Given the fact it took 100 years for an NHL player to don a helmet, one wonders if the NHL shouldn’t be more forceful when it comes to instituting mandatory equipment.
Clearly, the players rarely put it upon themselves to make the decision, although they are getting better over time.
In all fairness, the NHL has been an industry leader when it comes to their research on concussions. Baseline testing, instituting new regulations on concussion injury protocol and the like have helped the NHL and its players to understand the severity of concussions.
That said, with the NHL so intent on testing and identifying concussions, you’d think they would be doing everything in their power to help players make the right decisions with regards to prevention of said injury, including taking a closer look at the M11 hockey helmet endorsed by former NHL great Mark Messier.
The M11 helmet uses a cutting edge liner system utilizing a ground-breaking impact attenuation system to more effectively manage energy transfer from direct impact—yet the NHL does not make this helmet a mandatory piece of equipment for all players.
It is this type of oversight that leaves many fans frustrated with the NHL and its players association, which, despite making all the right moves with regards to concussion research, sets its players up for failure by allowing them to take the ice with inferior equipment.
If you have been on NHL.com recently, you will have noticed that violence, head shots, big hits and (gulp) fighting has been front and centre on this Website all season long.
Could it be that the NHL is actually in favor of all the blood and gore? Could it be that the NHL has grown tired of trying to hide from its roots and has now decided to embrace the good, bad and the ugly of the violence associated with NHL hockey?
If not, why the hesitation to bring in mandatory helmets? Why was there insufficient padding on the stanchion that Max Paciorety hit? Why are there still players without visors? Why does the NHL continue to allow players to wear equipment under their jerseys that is more suitable for a medieval time warrior than a hockey player?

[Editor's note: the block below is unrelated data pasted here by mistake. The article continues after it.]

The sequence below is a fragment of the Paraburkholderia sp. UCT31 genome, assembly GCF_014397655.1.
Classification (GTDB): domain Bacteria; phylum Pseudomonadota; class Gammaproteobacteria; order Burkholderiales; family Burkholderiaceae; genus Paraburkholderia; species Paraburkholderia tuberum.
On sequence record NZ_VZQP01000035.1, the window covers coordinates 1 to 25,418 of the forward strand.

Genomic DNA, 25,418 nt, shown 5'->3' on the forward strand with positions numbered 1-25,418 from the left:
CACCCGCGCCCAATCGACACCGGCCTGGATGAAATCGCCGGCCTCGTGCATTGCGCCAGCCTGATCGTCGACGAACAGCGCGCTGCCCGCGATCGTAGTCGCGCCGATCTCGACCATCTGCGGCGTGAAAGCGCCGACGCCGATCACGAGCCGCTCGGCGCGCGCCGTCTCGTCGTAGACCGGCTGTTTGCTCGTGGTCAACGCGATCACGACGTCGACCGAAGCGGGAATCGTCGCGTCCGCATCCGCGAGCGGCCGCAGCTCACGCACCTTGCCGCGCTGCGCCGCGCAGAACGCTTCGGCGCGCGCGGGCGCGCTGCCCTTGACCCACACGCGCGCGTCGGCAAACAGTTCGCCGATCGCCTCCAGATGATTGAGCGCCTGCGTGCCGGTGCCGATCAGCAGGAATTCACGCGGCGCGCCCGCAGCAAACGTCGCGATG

Why does the NHL still allow fighting to exist?
And finally, why is it every time a player gets injured as a result of another player's actions that the fans, media and players are up in arms for what many perceive to be a real lack of punishment from the NHL?
To be fair, there is a fine line when considering just how much of the hitting, fighting and violence should be eliminated from the game of hockey. The NHL is and has always been a sport firmly entrenched in tradition, one of which is playing with the threat of intimidation, injury and fear.
In the end, besides wanting the NHL to make better decisions with regards to protecting its players, most NHL fans want to see the NHL become more consistent with their disciplinary actions.
Trouble is, so many hits are up for interpretation. There is so much grey area that even the players themselves are unclear of what justifies a suspension and what is perfectly legal.
Do we want an NHL that says if player "A" injures player "B," there will be an automatic suspension? If so, how many games should said player get? Should the amount of games be contingent upon the severity of the injury or should we just have a blanket suspension of 10 games regardless of the severity?
Is 10 games too little, too much? Where should the bar be set?
Could an NHL player fake an injury? How would one prove that? How does one disprove that?
Consider this: What if a borderline NHL player were to go down at the expense of a slash or hit from (for example) Alexander Ovechkin? Sorry Alex, that’s 10 games, no questions asked?
I know one thing for sure, Washington Capital fans would be on Gary Bettman’s doorstep in a matter of seconds protesting such a suspension!
And there are a number of other questions to consider.
Would it be the NHL’s job to assess the damage or the player's team doctor?
What about concussions? Some players take as little as a day or two to recover; others take weeks, months or have their career ended by a concussion—what if a player’s career is over, what then? How many games is that worth?
For now, it appears as though the NHL is happy with the status quo. Fighting will remain, head shots, while targeted as illegal behavior, are still alive and well and questionable hits may actually be at an all-time high.
Don’t hold your breath for great change.
The reality is the NHL likes its game just the way it is (thank you very much). Change? Why change? Ratings are up, fan interest is at an all-time high (or so the NHL would have you believe), everything is just fine!
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Until next time,